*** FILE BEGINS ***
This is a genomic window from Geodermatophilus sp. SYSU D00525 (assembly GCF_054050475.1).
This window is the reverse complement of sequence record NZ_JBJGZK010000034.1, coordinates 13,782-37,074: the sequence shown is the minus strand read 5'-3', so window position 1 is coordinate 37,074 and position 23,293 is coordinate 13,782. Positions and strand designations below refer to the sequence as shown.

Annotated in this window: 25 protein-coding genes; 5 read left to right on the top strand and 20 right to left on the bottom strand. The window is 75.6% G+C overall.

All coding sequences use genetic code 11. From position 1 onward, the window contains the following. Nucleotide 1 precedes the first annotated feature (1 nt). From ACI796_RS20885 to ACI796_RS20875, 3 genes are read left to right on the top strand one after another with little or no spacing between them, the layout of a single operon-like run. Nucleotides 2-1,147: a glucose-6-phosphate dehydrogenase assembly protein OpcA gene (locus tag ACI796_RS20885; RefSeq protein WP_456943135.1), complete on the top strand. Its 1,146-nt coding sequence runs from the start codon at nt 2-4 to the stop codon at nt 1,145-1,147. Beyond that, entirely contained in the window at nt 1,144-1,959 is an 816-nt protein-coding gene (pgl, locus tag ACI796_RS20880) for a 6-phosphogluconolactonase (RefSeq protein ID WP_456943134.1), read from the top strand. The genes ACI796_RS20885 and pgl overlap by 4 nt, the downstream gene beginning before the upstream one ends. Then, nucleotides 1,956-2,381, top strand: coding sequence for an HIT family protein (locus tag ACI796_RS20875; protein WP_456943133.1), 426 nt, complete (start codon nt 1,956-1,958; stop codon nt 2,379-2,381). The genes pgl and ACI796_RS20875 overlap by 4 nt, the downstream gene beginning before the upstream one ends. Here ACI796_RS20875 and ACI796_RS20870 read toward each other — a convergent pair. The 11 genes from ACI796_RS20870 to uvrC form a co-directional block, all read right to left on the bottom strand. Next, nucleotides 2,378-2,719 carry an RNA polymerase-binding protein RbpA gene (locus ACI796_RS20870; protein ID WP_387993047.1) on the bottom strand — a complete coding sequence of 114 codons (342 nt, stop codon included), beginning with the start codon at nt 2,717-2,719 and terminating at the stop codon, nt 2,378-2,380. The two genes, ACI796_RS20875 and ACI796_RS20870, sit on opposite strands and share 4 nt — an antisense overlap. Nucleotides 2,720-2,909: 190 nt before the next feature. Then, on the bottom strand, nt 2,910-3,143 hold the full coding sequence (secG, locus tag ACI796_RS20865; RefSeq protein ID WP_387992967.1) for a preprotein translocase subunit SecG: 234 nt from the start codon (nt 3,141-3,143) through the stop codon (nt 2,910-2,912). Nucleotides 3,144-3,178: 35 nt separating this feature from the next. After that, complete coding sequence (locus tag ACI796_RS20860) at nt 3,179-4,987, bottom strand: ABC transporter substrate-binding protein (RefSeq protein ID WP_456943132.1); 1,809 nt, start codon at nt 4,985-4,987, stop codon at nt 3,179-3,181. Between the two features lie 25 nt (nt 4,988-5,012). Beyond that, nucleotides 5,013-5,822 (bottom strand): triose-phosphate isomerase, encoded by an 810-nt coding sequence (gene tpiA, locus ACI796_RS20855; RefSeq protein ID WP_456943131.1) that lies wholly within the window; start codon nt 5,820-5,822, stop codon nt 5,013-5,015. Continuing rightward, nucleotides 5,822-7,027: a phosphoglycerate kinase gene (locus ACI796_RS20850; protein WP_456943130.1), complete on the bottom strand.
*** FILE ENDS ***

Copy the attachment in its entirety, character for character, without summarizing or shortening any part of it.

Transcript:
This is a genomic window from Geodermatophilus sp. SYSU D00525 (assembly GCF_054050475.1).
This window is the reverse complement of sequence record NZ_JBJGZK010000034.1, coordinates 13,782-37,074: the sequence shown is the minus strand read 5'-3', so window position 1 is coordinate 37,074 and position 23,293 is coordinate 13,782. Positions and strand designations below refer to the sequence as shown.

Annotated in this window: 25 protein-coding genes; 5 read left to right on the top strand and 20 right to left on the bottom strand. The window is 75.6% G+C overall.

All coding sequences use genetic code 11. From position 1 onward, the window contains the following. Nucleotide 1 precedes the first annotated feature (1 nt). From ACI796_RS20885 to ACI796_RS20875, 3 genes are read left to right on the top strand one after another with little or no spacing between them, the layout of a single operon-like run. Nucleotides 2-1,147: a glucose-6-phosphate dehydrogenase assembly protein OpcA gene (locus tag ACI796_RS20885; RefSeq protein WP_456943135.1), complete on the top strand. Its 1,146-nt coding sequence runs from the start codon at nt 2-4 to the stop codon at nt 1,145-1,147. Beyond that, entirely contained in the window at nt 1,144-1,959 is an 816-nt protein-coding gene (pgl, locus tag ACI796_RS20880) for a 6-phosphogluconolactonase (RefSeq protein ID WP_456943134.1), read from the top strand. The genes ACI796_RS20885 and pgl overlap by 4 nt, the downstream gene beginning before the upstream one ends. Then, nucleotides 1,956-2,381, top strand: coding sequence for an HIT family protein (locus tag ACI796_RS20875; protein WP_456943133.1), 426 nt, complete (start codon nt 1,956-1,958; stop codon nt 2,379-2,381). The genes pgl and ACI796_RS20875 overlap by 4 nt, the downstream gene beginning before the upstream one ends. Here ACI796_RS20875 and ACI796_RS20870 read toward each other — a convergent pair. The 11 genes from ACI796_RS20870 to uvrC form a co-directional block, all read right to left on the bottom strand. Next, nucleotides 2,378-2,719 carry an RNA polymerase-binding protein RbpA gene (locus ACI796_RS20870; protein ID WP_387993047.1) on the bottom strand — a complete coding sequence of 114 codons (342 nt, stop codon included), beginning with the start codon at nt 2,717-2,719 and terminating at the stop codon, nt 2,378-2,380. The two genes, ACI796_RS20875 and ACI796_RS20870, sit on opposite strands and share 4 nt — an antisense overlap. Nucleotides 2,720-2,909: 190 nt before the next feature. Then, on the bottom strand, nt 2,910-3,143 hold the full coding sequence (secG, locus tag ACI796_RS20865; RefSeq protein ID WP_387992967.1) for a preprotein translocase subunit SecG: 234 nt from the start codon (nt 3,141-3,143) through the stop codon (nt 2,910-2,912). Nucleotides 3,144-3,178: 35 nt separating this feature from the next. After that, complete coding sequence (locus tag ACI796_RS20860) at nt 3,179-4,987, bottom strand: ABC transporter substrate-binding protein (RefSeq protein ID WP_456943132.1); 1,809 nt, start codon at nt 4,985-4,987, stop codon at nt 3,179-3,181. Between the two features lie 25 nt (nt 4,988-5,012). Beyond that, nucleotides 5,013-5,822 (bottom strand): triose-phosphate isomerase, encoded by an 810-nt coding sequence (gene tpiA, locus ACI796_RS20855; RefSeq protein ID WP_456943131.1) that lies wholly within the window; start codon nt 5,820-5,822, stop codon nt 5,013-5,015. Continuing rightward, nucleotides 5,822-7,027: a phosphoglycerate kinase gene (locus ACI796_RS20850; protein WP_456943130.1), complete on the bottom strand.